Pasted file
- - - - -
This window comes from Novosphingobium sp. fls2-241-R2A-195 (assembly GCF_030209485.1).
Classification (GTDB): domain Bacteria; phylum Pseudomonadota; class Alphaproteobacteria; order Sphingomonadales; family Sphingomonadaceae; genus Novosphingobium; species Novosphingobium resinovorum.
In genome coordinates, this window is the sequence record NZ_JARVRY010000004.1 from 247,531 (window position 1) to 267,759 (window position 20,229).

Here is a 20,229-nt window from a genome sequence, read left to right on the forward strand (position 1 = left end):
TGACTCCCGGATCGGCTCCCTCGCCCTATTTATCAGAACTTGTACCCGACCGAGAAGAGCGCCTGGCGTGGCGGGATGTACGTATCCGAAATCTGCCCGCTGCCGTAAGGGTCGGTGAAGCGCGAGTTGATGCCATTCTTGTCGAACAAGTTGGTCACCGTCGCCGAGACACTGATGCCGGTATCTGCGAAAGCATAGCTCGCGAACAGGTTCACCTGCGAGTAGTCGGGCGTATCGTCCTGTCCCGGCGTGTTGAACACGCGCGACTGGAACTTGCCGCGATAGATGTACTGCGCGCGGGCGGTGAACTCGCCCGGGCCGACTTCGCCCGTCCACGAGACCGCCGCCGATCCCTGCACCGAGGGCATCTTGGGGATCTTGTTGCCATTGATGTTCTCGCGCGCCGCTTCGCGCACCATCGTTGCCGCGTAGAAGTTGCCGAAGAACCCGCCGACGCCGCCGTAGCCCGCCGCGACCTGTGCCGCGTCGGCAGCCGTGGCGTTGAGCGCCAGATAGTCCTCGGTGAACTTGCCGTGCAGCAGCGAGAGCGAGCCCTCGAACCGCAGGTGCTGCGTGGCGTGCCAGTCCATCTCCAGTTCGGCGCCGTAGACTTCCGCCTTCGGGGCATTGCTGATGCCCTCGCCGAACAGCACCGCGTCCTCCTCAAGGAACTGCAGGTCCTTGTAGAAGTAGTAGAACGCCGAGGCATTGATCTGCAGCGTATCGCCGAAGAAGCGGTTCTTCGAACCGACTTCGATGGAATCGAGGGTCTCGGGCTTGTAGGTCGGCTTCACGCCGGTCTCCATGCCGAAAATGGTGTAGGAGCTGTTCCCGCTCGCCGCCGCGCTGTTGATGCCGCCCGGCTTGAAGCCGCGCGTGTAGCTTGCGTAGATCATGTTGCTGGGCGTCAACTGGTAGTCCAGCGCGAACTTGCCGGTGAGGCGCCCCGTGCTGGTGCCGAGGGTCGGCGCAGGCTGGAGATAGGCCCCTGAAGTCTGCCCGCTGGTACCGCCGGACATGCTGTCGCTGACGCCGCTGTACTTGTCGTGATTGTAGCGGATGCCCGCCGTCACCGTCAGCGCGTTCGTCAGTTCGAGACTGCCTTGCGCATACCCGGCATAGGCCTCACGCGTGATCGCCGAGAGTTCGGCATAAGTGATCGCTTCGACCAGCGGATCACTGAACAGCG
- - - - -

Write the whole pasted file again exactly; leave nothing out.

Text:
This window comes from Novosphingobium sp. fls2-241-R2A-195 (assembly GCF_030209485.1).
Classification (GTDB): domain Bacteria; phylum Pseudomonadota; class Alphaproteobacteria; order Sphingomonadales; family Sphingomonadaceae; genus Novosphingobium; species Novosphingobium resinovorum.
In genome coordinates, this window is the sequence record NZ_JARVRY010000004.1 from 247,531 (window position 1) to 267,759 (window position 20,229).

Here is a 20,229-nt window from a genome sequence, read left to right on the forward strand (position 1 = left end):
TGACTCCCGGATCGGCTCCCTCGCCCTATTTATCAGAACTTGTACCCGACCGAGAAGAGCGCCTGGCGTGGCGGGATGTACGTATCCGAAATCTGCCCGCTGCCGTAAGGGTCGGTGAAGCGCGAGTTGATGCCATTCTTGTCGAACAAGTTGGTCACCGTCGCCGAGACACTGATGCCGGTATCTGCGAAAGCATAGCTCGCGAACAGGTTCACCTGCGAGTAGTCGGGCGTATCGTCCTGTCCCGGCGTGTTGAACACGCGCGACTGGAACTTGCCGCGATAGATGTACTGCGCGCGGGCGGTGAACTCGCCCGGGCCGACTTCGCCCGTCCACGAGACCGCCGCCGATCCCTGCACCGAGGGCATCTTGGGGATCTTGTTGCCATTGATGTTCTCGCGCGCCGCTTCGCGCACCATCGTTGCCGCGTAGAAGTTGCCGAAGAACCCGCCGACGCCGCCGTAGCCCGCCGCGACCTGTGCCGCGTCGGCAGCCGTGGCGTTGAGCGCCAGATAGTCCTCGGTGAACTTGCCGTGCAGCAGCGAGAGCGAGCCCTCGAACCGCAGGTGCTGCGTGGCGTGCCAGTCCATCTCCAGTTCGGCGCCGTAGACTTCCGCCTTCGGGGCATTGCTGATGCCCTCGCCGAACAGCACCGCGTCCTCCTCAAGGAACTGCAGGTCCTTGTAGAAGTAGTAGAACGCCGAGGCATTGATCTGCAGCGTATCGCCGAAGAAGCGGTTCTTCGAACCGACTTCGATGGAATCGAGGGTCTCGGGCTTGTAGGTCGGCTTCACGCCGGTCTCCATGCCGAAAATGGTGTAGGAGCTGTTCCCGCTCGCCGCCGCGCTGTTGATGCCGCCCGGCTTGAAGCCGCGCGTGTAGCTTGCGTAGATCATGTTGCTGGGCGTCAACTGGTAGTCCAGCGCGAACTTGCCGGTGAGGCGCCCCGTGCTGGTGCCGAGGGTCGGCGCAGGCTGGAGATAGGCCCCTGAAGTCTGCCCGCTGGTACCGCCGGACATGCTGTCGCTGACGCCGCTGTACTTGTCGTGATTGTAGCGGATGCCCGCCGTCACCGTCAGCGCGTTCGTCAGTTCGAGACTGCCTTGCGCATACCCGGCATAGGCCTCACGCGTGATCGCCGAGAGTTCGGCATAAGTGATCGCTTCGACCAGCGGATCACTGAACAGCG